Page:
Nine PD patients aged 40–75 years were enrolled. Diagnosis was made according to the United Kingdom PD Survey Brain Bank.9 Ten healthy patients requiring a total colonoscopy for colorectal cancer screening were included as controls. None of the control subjects had a history of neurological or psychiatric diseases. All controls underwent a neurological examination to rule out PD symptoms and cognitive deficiency. The study protocol was performed according to the Declaration of Helsinki, approved by the local Committee on Ethics and Human Research and registered on ClinicalTrials.gov (identifier NCT00491062). Written informed consent was obtained from each patient.
Rectosigmoidoscopy and colonoscopy biopsies
For PD patients, a rectosigmoidoscopy (short colonoscopy) was performed using a standard 130-cm flexible colonoscope that was introduced as far as tolerated by the patient. This allowed us to perform four biopsies at the junction between sigmoid and descending colon or in the distal part of the descending colon.10 Control subjects underwent total colonoscopy for colorectal screening during, which four biopsies were taken in the distal part of the descending colon. Biopsies were performed using standard biopsy forceps without needles (FB210K; Olympus co., Japan). Samples were immediately immersed in 4 °C saline solution and microdissected.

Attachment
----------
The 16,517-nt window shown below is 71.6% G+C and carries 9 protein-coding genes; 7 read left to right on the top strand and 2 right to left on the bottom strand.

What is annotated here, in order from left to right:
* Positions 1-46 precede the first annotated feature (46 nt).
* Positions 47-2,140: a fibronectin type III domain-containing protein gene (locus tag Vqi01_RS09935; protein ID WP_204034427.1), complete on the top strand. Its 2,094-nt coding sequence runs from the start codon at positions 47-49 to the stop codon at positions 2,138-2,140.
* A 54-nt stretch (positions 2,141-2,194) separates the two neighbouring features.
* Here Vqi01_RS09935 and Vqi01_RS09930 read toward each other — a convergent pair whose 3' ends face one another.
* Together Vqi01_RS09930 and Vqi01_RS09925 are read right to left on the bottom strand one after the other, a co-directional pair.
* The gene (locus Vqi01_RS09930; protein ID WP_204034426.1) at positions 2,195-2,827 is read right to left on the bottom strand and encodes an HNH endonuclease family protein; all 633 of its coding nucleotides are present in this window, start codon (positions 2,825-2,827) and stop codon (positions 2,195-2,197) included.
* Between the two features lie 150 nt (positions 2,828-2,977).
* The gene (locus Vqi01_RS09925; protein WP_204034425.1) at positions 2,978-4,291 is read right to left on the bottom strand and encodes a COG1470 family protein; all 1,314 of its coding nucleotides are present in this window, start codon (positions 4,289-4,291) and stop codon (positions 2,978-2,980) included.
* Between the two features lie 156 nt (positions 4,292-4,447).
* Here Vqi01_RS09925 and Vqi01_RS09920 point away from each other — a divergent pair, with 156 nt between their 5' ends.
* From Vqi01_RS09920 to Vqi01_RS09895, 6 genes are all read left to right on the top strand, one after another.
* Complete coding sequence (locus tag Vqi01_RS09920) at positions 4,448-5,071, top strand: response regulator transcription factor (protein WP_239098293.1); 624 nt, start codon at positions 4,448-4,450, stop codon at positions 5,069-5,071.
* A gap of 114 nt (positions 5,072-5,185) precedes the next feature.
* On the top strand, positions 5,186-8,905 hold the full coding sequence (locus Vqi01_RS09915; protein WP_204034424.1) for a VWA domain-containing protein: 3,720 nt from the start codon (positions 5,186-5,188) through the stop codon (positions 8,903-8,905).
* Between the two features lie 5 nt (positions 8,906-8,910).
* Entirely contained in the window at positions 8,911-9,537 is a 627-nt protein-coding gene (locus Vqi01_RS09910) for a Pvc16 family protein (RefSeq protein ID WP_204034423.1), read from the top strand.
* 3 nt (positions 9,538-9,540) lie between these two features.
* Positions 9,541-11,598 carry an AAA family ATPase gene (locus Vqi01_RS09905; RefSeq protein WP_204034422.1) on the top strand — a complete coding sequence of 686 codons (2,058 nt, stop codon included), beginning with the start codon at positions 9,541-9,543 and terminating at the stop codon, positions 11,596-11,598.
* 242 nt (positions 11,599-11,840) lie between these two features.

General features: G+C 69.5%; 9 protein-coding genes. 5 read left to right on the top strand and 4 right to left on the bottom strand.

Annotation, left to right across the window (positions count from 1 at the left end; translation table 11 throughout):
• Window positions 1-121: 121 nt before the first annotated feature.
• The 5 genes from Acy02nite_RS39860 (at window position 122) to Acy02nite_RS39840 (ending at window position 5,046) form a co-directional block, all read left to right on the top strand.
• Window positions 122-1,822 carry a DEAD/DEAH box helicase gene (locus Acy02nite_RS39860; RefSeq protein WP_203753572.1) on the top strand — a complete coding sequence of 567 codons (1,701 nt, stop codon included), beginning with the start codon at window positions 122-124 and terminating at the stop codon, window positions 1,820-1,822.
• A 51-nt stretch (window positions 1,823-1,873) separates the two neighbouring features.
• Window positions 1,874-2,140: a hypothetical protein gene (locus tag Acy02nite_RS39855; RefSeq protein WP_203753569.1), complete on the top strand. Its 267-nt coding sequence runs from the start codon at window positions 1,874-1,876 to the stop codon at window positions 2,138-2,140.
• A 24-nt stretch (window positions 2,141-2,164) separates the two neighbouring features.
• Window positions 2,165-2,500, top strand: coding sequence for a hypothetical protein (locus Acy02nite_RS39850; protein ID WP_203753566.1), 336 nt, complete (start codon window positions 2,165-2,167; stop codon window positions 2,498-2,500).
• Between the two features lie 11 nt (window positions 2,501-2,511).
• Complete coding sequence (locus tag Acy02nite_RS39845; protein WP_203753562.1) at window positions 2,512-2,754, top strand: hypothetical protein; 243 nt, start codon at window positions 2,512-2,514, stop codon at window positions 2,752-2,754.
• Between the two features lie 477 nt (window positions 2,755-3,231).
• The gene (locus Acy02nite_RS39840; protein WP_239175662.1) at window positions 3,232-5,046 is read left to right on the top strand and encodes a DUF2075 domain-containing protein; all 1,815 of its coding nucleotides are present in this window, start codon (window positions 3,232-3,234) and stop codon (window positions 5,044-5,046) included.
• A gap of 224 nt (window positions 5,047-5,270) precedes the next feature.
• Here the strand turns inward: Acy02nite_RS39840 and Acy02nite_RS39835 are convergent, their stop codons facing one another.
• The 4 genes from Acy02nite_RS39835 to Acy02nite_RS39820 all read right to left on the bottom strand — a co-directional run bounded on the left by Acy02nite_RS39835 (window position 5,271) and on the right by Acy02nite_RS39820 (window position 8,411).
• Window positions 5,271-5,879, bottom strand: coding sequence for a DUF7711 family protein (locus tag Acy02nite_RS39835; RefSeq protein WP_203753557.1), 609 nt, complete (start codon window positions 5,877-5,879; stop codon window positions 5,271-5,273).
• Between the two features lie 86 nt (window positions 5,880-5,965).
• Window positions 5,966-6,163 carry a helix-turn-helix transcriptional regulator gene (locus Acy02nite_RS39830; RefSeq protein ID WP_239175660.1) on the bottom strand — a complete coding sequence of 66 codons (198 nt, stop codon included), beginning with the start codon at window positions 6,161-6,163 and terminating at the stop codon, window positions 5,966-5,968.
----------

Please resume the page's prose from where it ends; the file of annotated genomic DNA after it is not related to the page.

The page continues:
Microdissection and immunohistochemistry
Microdissection was performed as previously described.6 Briefly, biopsies were transferred in a Sylgard-coated Petri dish filled with 4 °C Hank’s buffered salt solution then stretched and pinned flat under a stereomicroscope with the mucosa oriented on the bottom of the dish. The submucosa was then mechanically separated from the mucosa with watchmaker’s forceps. Both submucosa and mucosa were fixed in phosphate buffered saline (PBS) with 4% paraformaldehyde for 3 h at room temperature or overnight at 4 °C. After fixation, the samples were rinsed three times for 10 min with PBS and kept at 4 °C in PBS with 1% sodium azide (PBS/NaN3) until further use.